Don’t buy Battlefront 2
Over the weekend, there was a bit of a controversy involving the upcoming release Star Wars Battlefront 2.
EA, the game’s publisher, set character unlocks using the game’s in-game currency exorbitantly high. The price was set at 40,000, which some outlets suggested could take up to 40 hours of playtime. I assume this is worst-case scenario stuff, so I’m going to be generous to EA and say it was probably something like 20 hours of playtime per hero. This was seen as an attempt to not so subtly prod the player into purchasing in-game currency in order to expedite the process.
Monday, EA backpedaled and decided to heavily discount the unlocks. They declared in a tweet that they were listening to fans! And some took this as some sort of victory. This is no victory. This is what EA wanted to happen. Here’s my theory.
Before the big character unlock kerfuffle, there was a bit of a fuss over in-game lootboxes and micro transactions. People were frustrated that apparently the game has pay-to-win features. You can pay real money to have a real advantage over folks in multiplayer. In a $60 AAA release, this is absurd. In a free-to-play mobile game this is expected. This sort of thing is also EA’s main way of making money post release, so having people outright furious about them out of the gate seems bad for business.
So in order to distract from the outrage over this, I think EA set character unlock fees absurdly high in order to manufacture a separate outrage. Yes, they take a short term hit - including having a reddit comment become the most downvoted in the website’s history - but they also stand to earn some long term good will.
For starters, if you cruise the tweet where EA says that they are slashing the cost of these standalone characters, you will see person after person defend the company whenever somebody says they still aren’t purchasing the game. “EA listened! Why are you still mad! I just wanna play a fun Star Wars game!” By backing down from their crazy demands, they seem like they care about customers. So now some people are willing to give them the benefit of the doubt regarding lootboxes. You see the casual “if you don’t like it, don’t play it!” or “you don’t have to buy them!” which are certainly not helpful.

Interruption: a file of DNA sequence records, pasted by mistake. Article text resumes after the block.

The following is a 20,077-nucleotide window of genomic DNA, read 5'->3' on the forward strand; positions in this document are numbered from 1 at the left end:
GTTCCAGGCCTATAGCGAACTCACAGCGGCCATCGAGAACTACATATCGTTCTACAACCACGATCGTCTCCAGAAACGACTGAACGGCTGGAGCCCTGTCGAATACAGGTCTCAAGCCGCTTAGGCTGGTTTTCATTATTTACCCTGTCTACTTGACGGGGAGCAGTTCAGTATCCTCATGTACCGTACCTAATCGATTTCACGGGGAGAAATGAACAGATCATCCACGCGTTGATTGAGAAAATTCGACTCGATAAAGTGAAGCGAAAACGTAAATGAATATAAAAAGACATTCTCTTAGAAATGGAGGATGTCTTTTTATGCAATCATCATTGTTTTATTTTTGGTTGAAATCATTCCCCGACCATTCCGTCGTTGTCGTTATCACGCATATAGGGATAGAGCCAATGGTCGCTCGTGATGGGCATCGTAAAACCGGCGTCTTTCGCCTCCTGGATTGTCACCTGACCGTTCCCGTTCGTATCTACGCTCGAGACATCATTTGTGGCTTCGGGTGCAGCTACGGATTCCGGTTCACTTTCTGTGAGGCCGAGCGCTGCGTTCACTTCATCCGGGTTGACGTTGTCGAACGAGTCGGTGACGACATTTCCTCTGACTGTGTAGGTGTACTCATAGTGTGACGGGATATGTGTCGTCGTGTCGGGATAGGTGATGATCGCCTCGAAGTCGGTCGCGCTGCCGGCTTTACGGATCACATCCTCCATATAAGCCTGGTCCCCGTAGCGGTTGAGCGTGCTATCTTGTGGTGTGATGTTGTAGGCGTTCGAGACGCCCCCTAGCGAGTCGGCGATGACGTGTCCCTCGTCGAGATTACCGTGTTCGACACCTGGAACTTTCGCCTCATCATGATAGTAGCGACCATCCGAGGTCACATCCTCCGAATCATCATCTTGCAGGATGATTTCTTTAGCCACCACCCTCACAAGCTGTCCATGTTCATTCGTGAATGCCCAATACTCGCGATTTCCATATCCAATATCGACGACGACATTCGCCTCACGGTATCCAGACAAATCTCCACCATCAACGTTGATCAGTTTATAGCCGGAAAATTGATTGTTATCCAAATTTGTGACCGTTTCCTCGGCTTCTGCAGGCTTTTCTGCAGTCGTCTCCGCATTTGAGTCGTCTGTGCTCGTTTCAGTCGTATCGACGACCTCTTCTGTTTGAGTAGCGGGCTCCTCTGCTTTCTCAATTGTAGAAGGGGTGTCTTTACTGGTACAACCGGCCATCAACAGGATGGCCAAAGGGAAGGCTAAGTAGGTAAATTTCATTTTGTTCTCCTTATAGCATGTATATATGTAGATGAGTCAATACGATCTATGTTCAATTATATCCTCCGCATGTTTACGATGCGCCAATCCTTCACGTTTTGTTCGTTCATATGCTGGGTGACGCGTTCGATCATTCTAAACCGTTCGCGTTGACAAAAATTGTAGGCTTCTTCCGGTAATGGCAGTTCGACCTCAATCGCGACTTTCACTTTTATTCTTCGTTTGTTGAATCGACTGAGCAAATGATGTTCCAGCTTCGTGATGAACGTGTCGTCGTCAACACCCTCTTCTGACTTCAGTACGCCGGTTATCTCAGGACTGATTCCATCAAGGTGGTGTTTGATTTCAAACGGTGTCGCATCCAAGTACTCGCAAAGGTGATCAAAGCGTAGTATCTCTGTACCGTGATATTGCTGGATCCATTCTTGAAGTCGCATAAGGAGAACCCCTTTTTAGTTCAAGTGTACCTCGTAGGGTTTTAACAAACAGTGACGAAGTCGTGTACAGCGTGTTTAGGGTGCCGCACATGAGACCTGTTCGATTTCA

You also have what inevitably comes when a large group of people swarm on one target: death threats. No matter what side of the political spectrum someone is on or what the target is, if enough people get mad about an issue there will always be a couple of angry folks who take things too far. So, when the most downvoted comment in reddit history bring the Internet’s focus onto EA’s monetary scheme, a few crazy people will come with it.
Straight up, death threats are awful, should be taken seriously and are made by some of society’s worst people. Do not make threats at developers. Do not send hateful messages laden with personal insults at developers. Having said that, a company can use these inevitable occurrences to gain sympathy. Waypoint had an article right away on the death threats sent to game developers over this issue. Then the article’s writer, Patrick Klepek, immediately referenced the threats again when EA announced prices were reduced. You would then see people in the comments for the article saying that this sends a message to those sending threats that they work.
The .0001% of humanity that would send these kind of threats aren’t learning anything. If EA doubled down, they’d still make threats. They just do it because it’s in their nature. But because threats were made and EA made sure people knew about them - which is their right because I sure would let people know if a threat was made on my life - there will be people out there who are like “Well shit, if this game doesn’t take off those assholes win! I better buy a lootbox!” It can get in some folks minds that all EA detractors are vile people who hate developers.
A tactic similar to this was used when Mass Effect 3 was receiving hatred over the ending DLC. EA was under fire, so a lot of the shit getting flung at them from a crazy group of people was being brought to the light. It takes the heat off of the company and instead places it elsewhere
It’s all part of advertising. Paint the cynics in a negative light, make it seem like you care about customers or some virtue, and rake in money. EA wants you to remember the shitbags. They want you to remember that they listened to “the most downvoted comment in reddit history”. They want you to forget about the lootbox thing.
Don’t forget. Don’t buy the game if you disagree with this current AAA trend of monetization. They can always find another way. Don’t feel compelled to line some CEO’s wallet. Sadly the game is going to make like 80 billion dollars because it’s STAR WARS, but you don’t have to contribute to that sum.
They turned off micro-transactions. I personally think this is because of Belgium looking into Battlefront 2 and lootboxes as a form of gambling. BIG BRAND Star Wars + gambling = controversy the Disney overlords probably don’t want.